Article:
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Hoffmann, R. A wiki for the life sciences where authorship matters. Nature Genetics (2008)
 
 
 
 
 

Identification of potential substrate-binding sites in yeast and human acyl-CoA sterol acyltransferases by mutagenesis of conserved sequences.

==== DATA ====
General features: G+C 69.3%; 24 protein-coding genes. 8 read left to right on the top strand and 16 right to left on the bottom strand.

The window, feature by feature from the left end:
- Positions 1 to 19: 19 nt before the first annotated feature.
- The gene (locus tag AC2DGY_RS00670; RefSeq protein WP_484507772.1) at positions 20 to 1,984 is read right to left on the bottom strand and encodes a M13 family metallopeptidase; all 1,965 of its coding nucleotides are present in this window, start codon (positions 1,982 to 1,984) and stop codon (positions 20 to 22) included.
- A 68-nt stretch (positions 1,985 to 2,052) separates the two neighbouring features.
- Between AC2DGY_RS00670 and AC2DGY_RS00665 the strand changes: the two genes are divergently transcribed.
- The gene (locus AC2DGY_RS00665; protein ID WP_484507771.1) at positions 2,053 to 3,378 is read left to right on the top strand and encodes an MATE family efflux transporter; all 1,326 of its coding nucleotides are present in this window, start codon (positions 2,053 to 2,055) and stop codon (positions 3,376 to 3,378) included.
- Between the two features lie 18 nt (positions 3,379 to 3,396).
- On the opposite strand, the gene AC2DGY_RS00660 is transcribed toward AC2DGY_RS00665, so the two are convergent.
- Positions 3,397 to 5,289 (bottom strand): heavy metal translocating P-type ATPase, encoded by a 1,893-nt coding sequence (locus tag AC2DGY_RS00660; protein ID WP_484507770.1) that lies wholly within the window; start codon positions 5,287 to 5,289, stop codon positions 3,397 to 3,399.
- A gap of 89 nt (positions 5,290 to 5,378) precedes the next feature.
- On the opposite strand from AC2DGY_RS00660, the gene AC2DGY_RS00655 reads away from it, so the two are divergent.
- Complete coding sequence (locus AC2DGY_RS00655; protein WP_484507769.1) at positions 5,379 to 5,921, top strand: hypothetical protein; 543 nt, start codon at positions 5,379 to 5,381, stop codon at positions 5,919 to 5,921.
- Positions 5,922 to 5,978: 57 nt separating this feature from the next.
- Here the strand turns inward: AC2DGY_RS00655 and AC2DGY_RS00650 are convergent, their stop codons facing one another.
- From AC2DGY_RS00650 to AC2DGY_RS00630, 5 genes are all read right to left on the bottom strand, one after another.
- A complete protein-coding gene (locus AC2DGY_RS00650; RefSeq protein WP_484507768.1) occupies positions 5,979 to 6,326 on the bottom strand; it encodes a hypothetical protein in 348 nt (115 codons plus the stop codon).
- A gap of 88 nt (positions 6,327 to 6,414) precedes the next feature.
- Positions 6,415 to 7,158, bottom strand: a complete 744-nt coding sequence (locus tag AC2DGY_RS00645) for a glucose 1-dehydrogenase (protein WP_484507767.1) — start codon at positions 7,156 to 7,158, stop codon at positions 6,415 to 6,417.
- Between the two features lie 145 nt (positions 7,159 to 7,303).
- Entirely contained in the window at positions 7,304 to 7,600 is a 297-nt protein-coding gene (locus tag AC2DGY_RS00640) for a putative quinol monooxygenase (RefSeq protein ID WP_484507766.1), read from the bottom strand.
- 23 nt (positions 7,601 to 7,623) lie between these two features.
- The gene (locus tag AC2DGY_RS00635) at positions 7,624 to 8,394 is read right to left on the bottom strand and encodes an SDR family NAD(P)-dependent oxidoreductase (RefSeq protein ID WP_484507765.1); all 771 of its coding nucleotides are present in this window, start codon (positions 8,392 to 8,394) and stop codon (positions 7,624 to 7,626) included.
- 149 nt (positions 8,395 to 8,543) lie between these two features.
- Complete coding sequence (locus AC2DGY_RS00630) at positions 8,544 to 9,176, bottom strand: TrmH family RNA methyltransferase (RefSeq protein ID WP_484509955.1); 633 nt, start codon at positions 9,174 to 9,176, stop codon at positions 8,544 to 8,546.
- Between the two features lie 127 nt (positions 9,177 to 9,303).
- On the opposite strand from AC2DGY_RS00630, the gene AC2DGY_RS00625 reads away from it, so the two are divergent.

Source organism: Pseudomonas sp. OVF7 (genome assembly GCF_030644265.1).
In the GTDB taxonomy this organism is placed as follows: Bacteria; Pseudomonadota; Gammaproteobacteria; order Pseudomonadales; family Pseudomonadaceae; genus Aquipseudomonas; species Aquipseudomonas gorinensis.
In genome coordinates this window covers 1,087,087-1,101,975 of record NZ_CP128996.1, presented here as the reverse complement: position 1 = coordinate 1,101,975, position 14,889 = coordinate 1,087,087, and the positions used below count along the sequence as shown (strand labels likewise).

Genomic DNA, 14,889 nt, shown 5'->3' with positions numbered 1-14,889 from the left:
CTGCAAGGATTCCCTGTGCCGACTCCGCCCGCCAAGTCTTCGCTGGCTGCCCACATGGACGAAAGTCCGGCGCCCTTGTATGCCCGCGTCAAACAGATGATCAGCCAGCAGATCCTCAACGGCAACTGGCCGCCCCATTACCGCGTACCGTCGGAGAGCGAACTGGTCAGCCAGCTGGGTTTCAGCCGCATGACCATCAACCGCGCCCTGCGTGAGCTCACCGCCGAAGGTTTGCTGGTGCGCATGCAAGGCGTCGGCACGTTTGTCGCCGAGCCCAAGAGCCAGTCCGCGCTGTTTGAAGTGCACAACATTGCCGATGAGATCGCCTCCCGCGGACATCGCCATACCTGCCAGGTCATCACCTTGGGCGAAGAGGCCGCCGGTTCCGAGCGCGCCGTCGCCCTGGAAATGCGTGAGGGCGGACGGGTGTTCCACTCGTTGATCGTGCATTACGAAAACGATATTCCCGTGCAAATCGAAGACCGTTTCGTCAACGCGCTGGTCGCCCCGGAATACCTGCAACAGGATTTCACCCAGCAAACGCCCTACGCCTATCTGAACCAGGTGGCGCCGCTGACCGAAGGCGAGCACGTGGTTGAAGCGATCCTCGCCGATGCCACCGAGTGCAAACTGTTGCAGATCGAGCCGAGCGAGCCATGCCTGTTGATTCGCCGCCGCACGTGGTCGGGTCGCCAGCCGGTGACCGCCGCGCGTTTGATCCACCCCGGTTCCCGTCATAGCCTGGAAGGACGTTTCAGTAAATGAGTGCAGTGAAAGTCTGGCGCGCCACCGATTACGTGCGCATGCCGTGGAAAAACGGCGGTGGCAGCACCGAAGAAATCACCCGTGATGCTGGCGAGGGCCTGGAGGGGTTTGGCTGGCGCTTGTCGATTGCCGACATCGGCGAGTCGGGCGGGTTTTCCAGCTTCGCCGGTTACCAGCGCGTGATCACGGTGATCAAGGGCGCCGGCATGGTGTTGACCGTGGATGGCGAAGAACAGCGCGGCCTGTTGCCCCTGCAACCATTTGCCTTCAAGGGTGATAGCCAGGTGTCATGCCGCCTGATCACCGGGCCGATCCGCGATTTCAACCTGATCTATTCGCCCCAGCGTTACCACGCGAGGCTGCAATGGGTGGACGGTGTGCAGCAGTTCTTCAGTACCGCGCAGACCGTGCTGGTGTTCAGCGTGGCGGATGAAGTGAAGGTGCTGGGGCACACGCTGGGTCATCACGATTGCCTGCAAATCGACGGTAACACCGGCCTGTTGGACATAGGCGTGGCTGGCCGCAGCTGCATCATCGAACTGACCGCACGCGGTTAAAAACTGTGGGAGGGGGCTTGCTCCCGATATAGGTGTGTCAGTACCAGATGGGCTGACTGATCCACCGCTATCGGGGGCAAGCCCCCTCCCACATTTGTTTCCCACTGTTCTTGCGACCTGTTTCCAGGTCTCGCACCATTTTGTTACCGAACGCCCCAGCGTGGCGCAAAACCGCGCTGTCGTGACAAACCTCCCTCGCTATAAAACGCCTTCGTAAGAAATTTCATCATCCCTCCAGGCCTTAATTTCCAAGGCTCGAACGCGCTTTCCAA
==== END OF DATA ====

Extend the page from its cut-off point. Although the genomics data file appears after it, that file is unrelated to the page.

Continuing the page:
In mammals, the esterification of sterols by ACAT plays a critical role in eukaryotic lipid homeostasis. Using the predominant isoform of the yeast ACAT-related enzyme family, Are2p, as a model, we targeted phylogenetically conserved sequences for mutagenesis in order to identify functionally important motifs. Deletion, truncation, and missense mutations implicate a regulatory role for the amino-terminal domain of Are2p and identified two carboxyl-terminal motifs as required for catalytic activity. A serine-to-leucine mutation in the (H/Y)SF motif (residues 338-340), unique to sterol esterification enzymes, nullified the activity and stability of yeast Are2p. Similarly, a tyrosine-to-alanine change in the FYxDWWN motif of Are2p (residues 523-529) produced an enzyme with decreased activity and apparent affinity for oleoyl-CoA. Mutagenesis of the tryptophan residues in this motif completely abolished activity. In human ACAT1, mutagenesis of the corresponding motifs (residues 268-270, and 403-409, respectively) also nullified enzymatic activity. On the basis of their critical roles in enzymatic activity and their sequence conservation, we propose that these motifs mediate sterol and acyl-CoA binding by this class of enzymes.[1]

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